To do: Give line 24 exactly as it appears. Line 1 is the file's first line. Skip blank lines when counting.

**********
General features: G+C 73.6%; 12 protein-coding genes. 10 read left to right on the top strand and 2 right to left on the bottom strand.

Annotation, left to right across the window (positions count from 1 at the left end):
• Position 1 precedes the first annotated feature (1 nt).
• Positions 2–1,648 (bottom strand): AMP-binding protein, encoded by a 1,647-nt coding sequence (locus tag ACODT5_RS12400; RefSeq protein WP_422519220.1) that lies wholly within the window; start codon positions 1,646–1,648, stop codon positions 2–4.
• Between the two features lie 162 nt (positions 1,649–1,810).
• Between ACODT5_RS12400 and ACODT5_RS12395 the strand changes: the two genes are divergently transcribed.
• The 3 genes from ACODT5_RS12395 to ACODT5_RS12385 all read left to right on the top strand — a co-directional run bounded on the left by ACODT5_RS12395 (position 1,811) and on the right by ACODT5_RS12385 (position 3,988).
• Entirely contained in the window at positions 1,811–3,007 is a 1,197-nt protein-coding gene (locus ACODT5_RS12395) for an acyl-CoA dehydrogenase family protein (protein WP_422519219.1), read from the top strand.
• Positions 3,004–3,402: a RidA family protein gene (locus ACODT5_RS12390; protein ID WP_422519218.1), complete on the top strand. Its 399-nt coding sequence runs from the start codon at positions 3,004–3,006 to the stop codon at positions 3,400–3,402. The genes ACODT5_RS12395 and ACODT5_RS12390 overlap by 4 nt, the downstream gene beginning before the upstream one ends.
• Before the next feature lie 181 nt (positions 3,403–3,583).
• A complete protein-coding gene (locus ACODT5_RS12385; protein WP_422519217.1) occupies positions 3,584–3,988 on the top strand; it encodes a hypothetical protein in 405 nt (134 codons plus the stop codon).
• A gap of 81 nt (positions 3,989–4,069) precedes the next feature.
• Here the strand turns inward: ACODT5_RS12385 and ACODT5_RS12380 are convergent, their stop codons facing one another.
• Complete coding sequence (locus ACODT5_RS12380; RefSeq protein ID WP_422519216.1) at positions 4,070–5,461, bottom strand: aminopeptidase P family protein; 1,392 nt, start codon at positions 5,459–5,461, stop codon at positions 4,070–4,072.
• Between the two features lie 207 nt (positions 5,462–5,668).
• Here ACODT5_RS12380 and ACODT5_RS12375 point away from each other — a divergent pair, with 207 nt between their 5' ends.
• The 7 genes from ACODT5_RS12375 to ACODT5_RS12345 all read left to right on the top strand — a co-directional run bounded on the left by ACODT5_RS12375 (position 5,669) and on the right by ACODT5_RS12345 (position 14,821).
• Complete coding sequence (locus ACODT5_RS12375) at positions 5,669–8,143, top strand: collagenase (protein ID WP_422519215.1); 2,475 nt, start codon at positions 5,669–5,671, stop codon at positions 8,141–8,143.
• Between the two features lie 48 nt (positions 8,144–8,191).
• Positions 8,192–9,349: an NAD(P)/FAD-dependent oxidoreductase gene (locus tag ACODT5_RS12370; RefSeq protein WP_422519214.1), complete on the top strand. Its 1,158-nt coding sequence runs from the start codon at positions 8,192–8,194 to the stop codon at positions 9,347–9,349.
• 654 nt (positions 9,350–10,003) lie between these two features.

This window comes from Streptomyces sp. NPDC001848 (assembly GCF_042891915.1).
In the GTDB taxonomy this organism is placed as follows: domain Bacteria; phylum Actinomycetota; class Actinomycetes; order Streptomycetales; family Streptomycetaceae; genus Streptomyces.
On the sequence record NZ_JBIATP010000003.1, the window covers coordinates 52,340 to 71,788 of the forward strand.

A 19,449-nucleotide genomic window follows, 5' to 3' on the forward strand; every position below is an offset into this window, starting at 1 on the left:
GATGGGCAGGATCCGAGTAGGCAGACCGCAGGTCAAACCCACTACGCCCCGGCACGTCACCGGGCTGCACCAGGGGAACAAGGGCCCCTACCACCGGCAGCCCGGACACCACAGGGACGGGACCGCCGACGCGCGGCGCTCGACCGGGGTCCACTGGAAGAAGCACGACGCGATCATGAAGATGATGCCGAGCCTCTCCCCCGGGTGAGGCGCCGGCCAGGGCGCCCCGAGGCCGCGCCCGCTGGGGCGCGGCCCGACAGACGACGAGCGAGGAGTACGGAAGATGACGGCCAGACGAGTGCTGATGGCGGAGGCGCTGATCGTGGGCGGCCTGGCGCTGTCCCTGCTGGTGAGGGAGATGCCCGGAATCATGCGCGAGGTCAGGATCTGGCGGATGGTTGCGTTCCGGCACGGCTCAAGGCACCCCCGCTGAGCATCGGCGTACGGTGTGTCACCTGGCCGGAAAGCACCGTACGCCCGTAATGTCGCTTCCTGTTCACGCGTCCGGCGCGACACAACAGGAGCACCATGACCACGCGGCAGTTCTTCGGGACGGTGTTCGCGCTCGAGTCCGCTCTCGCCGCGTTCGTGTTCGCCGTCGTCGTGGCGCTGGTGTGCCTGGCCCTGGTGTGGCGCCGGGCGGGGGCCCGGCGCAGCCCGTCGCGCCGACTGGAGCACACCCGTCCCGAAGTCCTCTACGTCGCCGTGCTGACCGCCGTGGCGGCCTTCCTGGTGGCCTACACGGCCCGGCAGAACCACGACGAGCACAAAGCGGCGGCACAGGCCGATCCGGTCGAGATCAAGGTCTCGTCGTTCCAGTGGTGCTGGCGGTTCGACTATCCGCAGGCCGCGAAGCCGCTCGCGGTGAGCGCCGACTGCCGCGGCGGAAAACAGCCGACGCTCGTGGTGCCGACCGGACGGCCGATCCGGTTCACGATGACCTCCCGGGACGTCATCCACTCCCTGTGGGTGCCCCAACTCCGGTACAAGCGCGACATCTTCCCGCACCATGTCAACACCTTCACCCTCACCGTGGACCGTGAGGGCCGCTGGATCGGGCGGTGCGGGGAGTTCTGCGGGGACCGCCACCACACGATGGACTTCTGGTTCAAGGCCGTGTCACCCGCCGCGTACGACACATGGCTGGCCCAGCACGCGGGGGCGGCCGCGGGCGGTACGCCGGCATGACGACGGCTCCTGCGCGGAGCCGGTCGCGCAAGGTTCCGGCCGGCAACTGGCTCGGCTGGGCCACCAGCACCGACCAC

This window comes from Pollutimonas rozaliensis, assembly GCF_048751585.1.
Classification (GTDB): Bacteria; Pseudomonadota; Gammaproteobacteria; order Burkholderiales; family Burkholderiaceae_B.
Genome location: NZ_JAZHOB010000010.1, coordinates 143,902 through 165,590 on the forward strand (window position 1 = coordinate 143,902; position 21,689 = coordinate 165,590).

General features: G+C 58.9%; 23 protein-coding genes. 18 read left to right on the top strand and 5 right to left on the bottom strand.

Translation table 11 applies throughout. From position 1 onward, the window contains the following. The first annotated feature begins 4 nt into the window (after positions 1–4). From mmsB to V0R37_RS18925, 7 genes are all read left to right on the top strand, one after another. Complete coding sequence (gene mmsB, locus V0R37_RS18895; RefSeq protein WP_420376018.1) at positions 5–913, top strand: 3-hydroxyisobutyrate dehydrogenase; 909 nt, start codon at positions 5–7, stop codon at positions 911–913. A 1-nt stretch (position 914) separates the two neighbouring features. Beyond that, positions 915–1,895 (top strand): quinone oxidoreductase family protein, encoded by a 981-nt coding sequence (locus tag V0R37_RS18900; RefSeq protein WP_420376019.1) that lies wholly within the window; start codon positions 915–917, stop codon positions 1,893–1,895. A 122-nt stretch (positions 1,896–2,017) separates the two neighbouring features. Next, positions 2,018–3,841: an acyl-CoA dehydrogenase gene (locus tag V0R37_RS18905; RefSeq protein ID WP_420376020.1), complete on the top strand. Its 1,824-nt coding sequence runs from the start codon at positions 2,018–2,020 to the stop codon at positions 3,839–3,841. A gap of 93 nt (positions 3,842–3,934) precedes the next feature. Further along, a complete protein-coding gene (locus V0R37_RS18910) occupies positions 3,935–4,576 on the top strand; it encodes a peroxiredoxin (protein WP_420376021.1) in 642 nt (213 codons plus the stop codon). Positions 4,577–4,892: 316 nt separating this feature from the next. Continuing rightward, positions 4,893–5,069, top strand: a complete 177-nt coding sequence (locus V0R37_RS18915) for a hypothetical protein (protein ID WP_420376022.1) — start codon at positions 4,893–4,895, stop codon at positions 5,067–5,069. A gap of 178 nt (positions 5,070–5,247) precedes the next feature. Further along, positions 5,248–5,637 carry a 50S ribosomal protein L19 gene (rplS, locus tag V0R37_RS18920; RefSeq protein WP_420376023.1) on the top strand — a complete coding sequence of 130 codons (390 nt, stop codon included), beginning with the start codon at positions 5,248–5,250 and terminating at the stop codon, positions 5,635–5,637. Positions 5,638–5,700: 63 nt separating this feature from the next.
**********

On the sequence record NZ_JBIATP010000003.1, the window covers coordinates 52,340 to 71,788 of the forward strand.